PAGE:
Gertrude Mianda, Faculty

"Roughly 15 years ago I was helping organize a conference with some other academics. We did not know each other personally and we were all located around the world, so were communicating remotely via conference calls. Once we all met in person we made our round table introductions. When it was my turn to speak, I introduced myself. Afterwards one of the co-organizers spoke up in front of all our colleagues and said “oh, you are black? I thought you were from Europe because of your accent.” I was shocked and politely smiled and replied “yes, it is me, I am black.” Despite the polite reply, I was confused why it mattered what the colour of my skin was, or what that had to do with my role in organizing the conference.

It was a small instance, but unfortunately one many black people around the world experience on a regular basis. That is one of many reasons why Black History Month is so important. It is not just acknowledging and remembering the history of those that fought for our liberation but giving us inspiration to continue to change the world like they did. Yes, we need to look in the past, but also what is our present? What is our future? What is our legacy? And how will we inspire the new generation to continue that legacy?

My role at the Harriet Tubman Institute for Research on Africa and its Diasporas at York University is committed to the understanding of the history of slavery and its legacy. It also fosters inter- and multi-disciplinary debate and approaches. In addition to continuing the work the institute has done to fulfil its mission, one of my aspirations is to expand the membership to include francophones belonging to both African and West Indian communities.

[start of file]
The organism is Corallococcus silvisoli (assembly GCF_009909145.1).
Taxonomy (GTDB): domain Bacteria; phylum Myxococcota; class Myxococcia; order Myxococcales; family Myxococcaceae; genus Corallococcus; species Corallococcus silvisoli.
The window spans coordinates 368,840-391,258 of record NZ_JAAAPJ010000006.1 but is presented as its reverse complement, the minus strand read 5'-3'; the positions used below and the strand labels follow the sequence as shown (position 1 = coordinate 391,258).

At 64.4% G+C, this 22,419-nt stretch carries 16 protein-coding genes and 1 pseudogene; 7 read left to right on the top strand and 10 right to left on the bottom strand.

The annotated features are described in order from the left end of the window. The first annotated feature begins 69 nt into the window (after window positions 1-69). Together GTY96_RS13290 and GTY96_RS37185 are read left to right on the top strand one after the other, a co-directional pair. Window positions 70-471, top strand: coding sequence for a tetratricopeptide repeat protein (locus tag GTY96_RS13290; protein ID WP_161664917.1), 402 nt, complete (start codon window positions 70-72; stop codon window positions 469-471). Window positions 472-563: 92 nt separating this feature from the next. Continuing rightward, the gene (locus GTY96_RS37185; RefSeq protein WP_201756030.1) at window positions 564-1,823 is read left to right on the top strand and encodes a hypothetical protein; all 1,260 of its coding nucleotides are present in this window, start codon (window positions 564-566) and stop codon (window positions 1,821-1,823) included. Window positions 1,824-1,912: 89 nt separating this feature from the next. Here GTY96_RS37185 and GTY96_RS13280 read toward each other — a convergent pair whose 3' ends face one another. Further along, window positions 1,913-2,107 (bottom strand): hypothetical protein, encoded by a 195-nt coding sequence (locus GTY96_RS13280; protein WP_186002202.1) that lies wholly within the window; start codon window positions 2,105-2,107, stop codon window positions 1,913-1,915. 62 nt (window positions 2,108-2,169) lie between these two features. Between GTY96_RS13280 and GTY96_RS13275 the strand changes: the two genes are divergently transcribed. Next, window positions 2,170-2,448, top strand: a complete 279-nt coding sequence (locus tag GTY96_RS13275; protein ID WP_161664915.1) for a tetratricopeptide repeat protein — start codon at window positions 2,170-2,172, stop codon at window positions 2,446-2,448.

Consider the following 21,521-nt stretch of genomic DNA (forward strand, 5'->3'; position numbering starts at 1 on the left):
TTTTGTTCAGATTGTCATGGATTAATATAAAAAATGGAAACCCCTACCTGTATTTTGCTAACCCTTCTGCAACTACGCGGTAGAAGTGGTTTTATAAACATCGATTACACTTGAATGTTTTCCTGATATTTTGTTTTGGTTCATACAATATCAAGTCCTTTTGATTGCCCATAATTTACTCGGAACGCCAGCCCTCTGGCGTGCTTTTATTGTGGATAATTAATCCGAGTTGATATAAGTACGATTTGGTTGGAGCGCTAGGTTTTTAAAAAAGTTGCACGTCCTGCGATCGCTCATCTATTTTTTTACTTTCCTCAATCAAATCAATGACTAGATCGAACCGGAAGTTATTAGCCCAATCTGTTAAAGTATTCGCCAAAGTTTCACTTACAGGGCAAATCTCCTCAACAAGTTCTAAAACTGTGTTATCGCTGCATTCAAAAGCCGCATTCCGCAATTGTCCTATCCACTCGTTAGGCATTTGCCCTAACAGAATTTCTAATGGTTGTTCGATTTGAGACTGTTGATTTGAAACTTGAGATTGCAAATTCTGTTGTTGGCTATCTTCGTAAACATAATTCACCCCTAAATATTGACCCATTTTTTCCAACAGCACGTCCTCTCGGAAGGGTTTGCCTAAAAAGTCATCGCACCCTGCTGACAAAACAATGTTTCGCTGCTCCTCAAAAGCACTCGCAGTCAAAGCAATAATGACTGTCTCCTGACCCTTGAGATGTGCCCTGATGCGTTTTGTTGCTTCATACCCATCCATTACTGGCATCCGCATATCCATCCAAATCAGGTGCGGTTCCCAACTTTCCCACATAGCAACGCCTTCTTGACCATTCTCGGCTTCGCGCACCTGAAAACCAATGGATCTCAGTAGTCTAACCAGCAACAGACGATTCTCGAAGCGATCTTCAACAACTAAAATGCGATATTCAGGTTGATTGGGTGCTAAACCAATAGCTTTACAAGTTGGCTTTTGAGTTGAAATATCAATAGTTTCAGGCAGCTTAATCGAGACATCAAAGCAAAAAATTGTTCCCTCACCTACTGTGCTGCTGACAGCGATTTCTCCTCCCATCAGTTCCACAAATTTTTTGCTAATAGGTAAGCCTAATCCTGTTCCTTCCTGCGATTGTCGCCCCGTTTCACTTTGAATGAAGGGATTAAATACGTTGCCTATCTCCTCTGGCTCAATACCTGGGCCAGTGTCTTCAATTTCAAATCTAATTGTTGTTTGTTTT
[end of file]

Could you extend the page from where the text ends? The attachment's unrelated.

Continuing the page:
The institute is a true testament to York University’s commitment to academic excellence, inclusivity, diversity and social justice. Located in one of the most multi-cultural cities in the world, our resident faculty represent a wide variety of academic disciplines, including history; anthropology; languages and linguistics; business; economics; geography; music; dance; law; philosophy; political science; sender, sexuality and women's studies; and sociology."

Gertrude Mianda
Associate Professor of Gender and Women's Studies/ Professeure agrégée en études des femmes et genre
Director, Harriet Tubman Institute /Directrice, Institut Harriet Tubman.
Glendon-York University

 

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